5. ^ Frederickson, Joseph A.; Schaefer, Scott N.; Doucette-Frederickson, Janessa A. (3 June 2015). "A Gigantic Shark from the Lower Cretaceous Duck Creek Formation of Texas" (PDF). PLOS ONE. 10 (6): e0127162. doi:10.1371/journal.pone.0127162. PMC 4454486. PMID 26039066.
  6. ^ "20-Foot Monster Shark Once Trolled Mesozoic Seas". livescience.com. 3 June 2015. Retrieved 7 April 2018.
  7. ^ Froese, Rainer, and Daniel Pauly, eds. (2013). "Alopiidae" in FishBase. October 2013 version.
  8. ^ Basking shark BBC Nature, 13 March 2013. Retrieved 28 March 2013.
  9. ^ Stevens, J.; Last, P.R. (1998). Paxton, J.R.; Eschmeyer, W.N. (eds.). Encyclopedia of Fishes. San Diego: Academic Press. p. 63. ISBN 0-12-547665-5.
  10. ^ Froese, Rainer; Pauly, Daniel (eds.) (2005). "Mitsukurina owstoni" in FishBase. 10 2005 version.
  11. ^ "Mitsukurinidae". www.helsinki.fi. Retrieved 7 April 2018.
  12. ^ National Geographic (10 September 2010). "Sand Tiger Sharks". National Geographic. Retrieved 8 December 2012.
  13. ^ Froese, Rainer, and Daniel Pauly, eds. (2009). "Odontaspididae" in FishBase. January 2009 version.
  14. ^ Bigelow, Henry B.; Schroeder, William C. (1953). Fishes of the Gulf of Maine. United States Government Printing Office. Retrieved 30 October 2011.
  15. ^ Mikael Siverson; Marcin Machalski (2017). "Late late Albian (Early Cretaceous) shark teeth from Annopol, Poland". Alcheringa: An Australasian Journal of Palaeontology. 41 (4): 433–463. doi:10.1080/03115518.2017.1282981. S2CID 133123002.
  16. ^ Mikael Siverson (1999). "A new large lamniform shark from the uppermost Gearle Siltstone (Cenomanian, Late Cretaceous) of Western Australia". Transactions of the Royal Society of Edinburgh: Earth Sciences. 90 (1): 49–66. doi:10.1017/S0263593300002509.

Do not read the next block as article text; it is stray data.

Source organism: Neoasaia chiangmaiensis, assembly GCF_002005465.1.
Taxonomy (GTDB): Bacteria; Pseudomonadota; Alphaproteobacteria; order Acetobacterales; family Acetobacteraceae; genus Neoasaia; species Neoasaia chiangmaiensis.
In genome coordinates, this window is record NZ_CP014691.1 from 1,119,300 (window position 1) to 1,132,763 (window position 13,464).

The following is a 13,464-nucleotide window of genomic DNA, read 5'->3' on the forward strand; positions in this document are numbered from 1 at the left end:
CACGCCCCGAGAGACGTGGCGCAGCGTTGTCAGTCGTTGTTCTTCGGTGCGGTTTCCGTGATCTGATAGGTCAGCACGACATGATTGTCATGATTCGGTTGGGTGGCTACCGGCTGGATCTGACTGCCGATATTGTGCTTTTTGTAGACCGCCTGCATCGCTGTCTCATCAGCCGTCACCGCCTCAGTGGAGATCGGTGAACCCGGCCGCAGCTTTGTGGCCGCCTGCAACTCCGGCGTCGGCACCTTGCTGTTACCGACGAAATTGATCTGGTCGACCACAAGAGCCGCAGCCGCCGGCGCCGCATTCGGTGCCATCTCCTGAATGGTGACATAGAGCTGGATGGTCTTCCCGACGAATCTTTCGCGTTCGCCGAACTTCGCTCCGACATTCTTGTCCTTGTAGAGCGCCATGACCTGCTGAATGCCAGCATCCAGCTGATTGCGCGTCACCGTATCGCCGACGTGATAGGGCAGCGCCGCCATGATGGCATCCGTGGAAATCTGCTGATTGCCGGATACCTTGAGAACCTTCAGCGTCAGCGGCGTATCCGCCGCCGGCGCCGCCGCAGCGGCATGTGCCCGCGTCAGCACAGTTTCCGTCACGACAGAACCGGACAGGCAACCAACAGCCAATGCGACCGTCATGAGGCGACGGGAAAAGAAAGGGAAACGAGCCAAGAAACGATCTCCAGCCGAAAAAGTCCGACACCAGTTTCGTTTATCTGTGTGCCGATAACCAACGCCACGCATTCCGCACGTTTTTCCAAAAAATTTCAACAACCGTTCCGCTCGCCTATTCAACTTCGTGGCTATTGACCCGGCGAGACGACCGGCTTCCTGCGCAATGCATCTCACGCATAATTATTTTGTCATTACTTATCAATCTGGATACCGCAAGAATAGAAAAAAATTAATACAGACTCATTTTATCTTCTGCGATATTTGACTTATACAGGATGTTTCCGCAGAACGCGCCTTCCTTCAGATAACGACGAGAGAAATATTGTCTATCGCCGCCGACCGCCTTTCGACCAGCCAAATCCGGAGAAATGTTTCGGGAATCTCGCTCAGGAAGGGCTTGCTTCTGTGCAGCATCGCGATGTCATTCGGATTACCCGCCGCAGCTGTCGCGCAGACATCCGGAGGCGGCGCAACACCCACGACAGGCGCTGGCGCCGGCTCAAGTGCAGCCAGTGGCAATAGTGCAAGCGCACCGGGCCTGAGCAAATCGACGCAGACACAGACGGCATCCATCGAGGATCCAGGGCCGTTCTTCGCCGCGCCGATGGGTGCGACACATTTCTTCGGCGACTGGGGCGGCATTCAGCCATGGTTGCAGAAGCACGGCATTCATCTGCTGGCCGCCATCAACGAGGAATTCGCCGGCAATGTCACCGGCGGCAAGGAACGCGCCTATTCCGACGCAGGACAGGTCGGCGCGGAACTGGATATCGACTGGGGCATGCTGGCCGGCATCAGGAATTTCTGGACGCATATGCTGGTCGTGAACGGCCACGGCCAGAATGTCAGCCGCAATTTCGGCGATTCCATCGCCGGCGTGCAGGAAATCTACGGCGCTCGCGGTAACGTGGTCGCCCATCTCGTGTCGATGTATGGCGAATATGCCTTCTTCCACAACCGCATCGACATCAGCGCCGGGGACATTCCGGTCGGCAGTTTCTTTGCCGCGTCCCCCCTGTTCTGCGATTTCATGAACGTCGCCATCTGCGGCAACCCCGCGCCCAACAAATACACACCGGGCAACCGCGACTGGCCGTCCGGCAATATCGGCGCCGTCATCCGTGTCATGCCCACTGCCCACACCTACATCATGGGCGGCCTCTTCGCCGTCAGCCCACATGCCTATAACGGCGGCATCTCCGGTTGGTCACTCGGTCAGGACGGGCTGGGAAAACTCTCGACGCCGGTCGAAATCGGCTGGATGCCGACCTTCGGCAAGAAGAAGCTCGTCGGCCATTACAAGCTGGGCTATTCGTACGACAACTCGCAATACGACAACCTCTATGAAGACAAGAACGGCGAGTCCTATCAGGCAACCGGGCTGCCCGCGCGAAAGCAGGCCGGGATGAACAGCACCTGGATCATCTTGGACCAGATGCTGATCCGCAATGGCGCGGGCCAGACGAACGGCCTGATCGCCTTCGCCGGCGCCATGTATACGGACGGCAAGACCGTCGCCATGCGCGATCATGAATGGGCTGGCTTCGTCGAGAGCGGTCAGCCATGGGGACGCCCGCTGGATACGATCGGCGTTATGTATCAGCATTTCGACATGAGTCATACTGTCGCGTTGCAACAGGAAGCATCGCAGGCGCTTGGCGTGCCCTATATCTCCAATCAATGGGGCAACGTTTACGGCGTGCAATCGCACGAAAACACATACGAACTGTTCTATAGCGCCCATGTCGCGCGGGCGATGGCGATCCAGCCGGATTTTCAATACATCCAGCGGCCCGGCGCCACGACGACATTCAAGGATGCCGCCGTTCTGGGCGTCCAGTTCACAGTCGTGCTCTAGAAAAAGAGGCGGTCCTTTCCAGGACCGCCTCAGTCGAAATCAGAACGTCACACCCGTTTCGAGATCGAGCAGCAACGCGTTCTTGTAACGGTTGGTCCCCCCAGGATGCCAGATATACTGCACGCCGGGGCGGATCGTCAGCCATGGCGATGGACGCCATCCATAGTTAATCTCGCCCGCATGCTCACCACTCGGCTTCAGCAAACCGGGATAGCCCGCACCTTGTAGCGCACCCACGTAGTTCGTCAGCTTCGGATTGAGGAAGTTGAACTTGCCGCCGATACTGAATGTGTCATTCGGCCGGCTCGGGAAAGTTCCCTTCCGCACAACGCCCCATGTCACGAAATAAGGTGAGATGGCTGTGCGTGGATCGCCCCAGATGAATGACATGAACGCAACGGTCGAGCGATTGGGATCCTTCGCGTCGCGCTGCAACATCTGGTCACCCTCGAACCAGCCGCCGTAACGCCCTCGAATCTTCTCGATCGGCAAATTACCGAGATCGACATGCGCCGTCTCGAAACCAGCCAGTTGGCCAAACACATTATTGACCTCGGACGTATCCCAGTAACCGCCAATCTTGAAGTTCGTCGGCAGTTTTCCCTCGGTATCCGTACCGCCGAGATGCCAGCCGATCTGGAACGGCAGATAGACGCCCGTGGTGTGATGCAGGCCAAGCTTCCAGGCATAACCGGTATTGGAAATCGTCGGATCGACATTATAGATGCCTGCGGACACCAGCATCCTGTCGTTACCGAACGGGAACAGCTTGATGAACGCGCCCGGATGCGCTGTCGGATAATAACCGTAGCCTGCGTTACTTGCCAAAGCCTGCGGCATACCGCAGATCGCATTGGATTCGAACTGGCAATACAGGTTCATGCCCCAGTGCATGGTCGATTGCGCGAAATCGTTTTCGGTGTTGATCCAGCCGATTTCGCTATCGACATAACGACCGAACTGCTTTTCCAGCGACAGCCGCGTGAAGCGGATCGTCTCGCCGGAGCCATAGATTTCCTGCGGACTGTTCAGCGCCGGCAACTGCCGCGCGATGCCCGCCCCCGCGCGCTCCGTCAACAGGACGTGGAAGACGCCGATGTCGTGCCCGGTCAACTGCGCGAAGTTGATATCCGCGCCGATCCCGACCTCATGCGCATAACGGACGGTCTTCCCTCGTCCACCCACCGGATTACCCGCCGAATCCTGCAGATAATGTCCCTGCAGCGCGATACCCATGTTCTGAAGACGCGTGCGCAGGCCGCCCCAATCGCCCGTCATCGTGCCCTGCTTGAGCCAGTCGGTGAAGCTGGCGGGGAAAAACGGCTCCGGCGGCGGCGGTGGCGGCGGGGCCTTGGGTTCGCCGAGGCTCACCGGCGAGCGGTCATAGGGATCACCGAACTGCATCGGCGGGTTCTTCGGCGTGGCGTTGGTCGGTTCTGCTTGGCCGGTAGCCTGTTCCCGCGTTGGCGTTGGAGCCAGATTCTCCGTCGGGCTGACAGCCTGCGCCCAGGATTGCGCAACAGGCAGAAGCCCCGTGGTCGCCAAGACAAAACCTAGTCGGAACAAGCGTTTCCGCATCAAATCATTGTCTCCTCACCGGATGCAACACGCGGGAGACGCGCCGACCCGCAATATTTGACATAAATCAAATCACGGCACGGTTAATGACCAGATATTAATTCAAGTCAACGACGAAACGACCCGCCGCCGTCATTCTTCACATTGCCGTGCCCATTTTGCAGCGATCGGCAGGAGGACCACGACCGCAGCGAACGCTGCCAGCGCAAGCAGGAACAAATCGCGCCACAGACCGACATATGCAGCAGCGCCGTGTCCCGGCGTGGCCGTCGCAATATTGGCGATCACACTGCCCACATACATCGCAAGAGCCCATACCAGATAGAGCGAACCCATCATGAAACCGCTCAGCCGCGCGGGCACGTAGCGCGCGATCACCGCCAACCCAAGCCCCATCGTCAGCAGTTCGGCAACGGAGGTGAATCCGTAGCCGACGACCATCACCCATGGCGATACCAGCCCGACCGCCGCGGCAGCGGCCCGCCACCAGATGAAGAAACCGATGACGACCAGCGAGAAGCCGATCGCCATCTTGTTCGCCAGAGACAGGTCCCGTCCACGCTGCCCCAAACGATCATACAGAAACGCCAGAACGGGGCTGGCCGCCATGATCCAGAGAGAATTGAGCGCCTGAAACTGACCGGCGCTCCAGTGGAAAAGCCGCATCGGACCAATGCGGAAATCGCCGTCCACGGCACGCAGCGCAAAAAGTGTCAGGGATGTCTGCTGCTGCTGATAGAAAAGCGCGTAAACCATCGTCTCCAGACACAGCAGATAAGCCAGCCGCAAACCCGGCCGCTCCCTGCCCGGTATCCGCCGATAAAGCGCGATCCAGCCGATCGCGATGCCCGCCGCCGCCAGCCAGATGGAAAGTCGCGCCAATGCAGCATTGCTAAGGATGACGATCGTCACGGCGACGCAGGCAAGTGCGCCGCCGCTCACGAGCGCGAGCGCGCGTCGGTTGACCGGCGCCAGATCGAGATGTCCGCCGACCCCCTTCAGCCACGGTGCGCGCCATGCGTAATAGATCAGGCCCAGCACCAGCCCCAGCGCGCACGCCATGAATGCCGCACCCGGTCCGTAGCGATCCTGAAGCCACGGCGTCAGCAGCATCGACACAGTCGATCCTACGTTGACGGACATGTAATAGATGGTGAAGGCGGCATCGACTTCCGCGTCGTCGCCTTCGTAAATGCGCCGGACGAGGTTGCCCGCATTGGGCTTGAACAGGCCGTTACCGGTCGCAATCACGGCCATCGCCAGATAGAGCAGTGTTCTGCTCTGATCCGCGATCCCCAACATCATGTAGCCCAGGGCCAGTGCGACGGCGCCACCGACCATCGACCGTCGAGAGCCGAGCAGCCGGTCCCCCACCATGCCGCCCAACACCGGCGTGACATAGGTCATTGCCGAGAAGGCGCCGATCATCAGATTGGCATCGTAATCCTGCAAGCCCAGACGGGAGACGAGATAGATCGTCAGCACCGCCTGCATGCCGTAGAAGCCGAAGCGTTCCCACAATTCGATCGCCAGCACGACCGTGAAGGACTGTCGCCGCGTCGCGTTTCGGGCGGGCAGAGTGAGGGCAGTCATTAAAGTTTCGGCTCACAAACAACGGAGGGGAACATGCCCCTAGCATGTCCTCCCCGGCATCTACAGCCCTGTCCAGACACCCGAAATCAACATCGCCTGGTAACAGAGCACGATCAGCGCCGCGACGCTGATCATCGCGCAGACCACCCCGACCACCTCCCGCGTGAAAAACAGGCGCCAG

17. ^ Joseph S. Nelson (2006). "Order Lamniformes". Fishes of the World (4th ed.). John Wiley and Sons. pp. 57–60. ISBN 978-0-471-25031-9.
  18. ^ Greenpeace International Seafood Red list Archived 2010-04-10 at the Wayback Machine
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Lamniformes: Brief Summary

provided by wikipedia EN

The Lamniformes (/ˈlæmnɪfɔːrmiːz/, from Greek lamna "fish of prey") are an order of sharks commonly known as mackerel sharks (which may also refer specifically to the family Lamnidae). It includes some of the most familiar species of sharks, such as the great white, as well as more unusual representatives, such as the goblin shark and megamouth shark.

Members of the order are distinguished by possessing two dorsal fins, an anal fin, five gill slits, eyes without nictitating membranes, and a mouth extending behind the eyes. Species in two families of Lamniformes – Lamnidae and Alopiidae – are distinguished for maintaining a higher body temperature than the surrounding water.

The oldest member of the group is Palaeocarcharias, known from the Middle and Late Jurassic, which shares the distinctive tooth histology of lamniform sharks, which lack orthodentine.